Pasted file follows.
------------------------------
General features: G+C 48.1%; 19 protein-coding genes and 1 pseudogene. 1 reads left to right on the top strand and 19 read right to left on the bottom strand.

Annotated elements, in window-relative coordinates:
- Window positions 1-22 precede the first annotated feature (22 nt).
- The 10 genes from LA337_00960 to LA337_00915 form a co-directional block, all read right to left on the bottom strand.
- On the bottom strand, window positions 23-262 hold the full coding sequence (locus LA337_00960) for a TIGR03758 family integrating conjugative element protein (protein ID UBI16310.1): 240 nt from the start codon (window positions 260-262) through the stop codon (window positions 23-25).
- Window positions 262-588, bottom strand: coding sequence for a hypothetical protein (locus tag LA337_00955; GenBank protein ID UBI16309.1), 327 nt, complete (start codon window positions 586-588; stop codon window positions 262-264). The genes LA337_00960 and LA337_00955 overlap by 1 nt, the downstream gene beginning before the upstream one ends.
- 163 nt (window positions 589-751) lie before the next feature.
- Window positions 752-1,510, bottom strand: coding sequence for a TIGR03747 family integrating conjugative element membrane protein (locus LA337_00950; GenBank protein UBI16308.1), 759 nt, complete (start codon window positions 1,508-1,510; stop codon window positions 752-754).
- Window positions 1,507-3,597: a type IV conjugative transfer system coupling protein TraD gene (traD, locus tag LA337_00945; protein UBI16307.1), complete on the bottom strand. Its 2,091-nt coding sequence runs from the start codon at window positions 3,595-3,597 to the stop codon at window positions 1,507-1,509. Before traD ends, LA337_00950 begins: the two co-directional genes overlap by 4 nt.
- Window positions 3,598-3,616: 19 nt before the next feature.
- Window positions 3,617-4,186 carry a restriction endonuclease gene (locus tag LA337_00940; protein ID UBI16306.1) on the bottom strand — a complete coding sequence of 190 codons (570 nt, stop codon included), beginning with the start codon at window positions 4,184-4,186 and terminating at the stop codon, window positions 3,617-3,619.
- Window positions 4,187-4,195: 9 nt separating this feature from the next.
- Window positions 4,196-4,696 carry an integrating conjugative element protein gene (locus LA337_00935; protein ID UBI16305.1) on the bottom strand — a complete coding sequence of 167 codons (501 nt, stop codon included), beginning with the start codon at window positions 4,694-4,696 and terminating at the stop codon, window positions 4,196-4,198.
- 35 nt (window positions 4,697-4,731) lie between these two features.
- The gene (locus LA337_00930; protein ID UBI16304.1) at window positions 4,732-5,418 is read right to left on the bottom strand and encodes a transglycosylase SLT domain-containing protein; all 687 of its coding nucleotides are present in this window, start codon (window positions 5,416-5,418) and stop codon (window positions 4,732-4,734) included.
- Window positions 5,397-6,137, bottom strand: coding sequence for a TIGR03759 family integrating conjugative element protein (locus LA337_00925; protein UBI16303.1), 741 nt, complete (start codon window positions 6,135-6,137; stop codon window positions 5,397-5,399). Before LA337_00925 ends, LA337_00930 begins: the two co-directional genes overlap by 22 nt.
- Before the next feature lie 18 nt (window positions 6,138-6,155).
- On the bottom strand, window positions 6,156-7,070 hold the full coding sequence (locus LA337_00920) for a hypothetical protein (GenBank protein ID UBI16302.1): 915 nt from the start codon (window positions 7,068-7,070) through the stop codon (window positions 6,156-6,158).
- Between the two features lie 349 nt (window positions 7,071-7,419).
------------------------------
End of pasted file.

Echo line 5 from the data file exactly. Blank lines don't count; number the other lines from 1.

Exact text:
- On the bottom strand, window positions 23-262 hold the full coding sequence (locus LA337_00960) for a TIGR03758 family integrating conjugative element protein (protein ID UBI16310.1): 240 nt from the start codon (window positions 260-262) through the stop codon (window positions 23-25).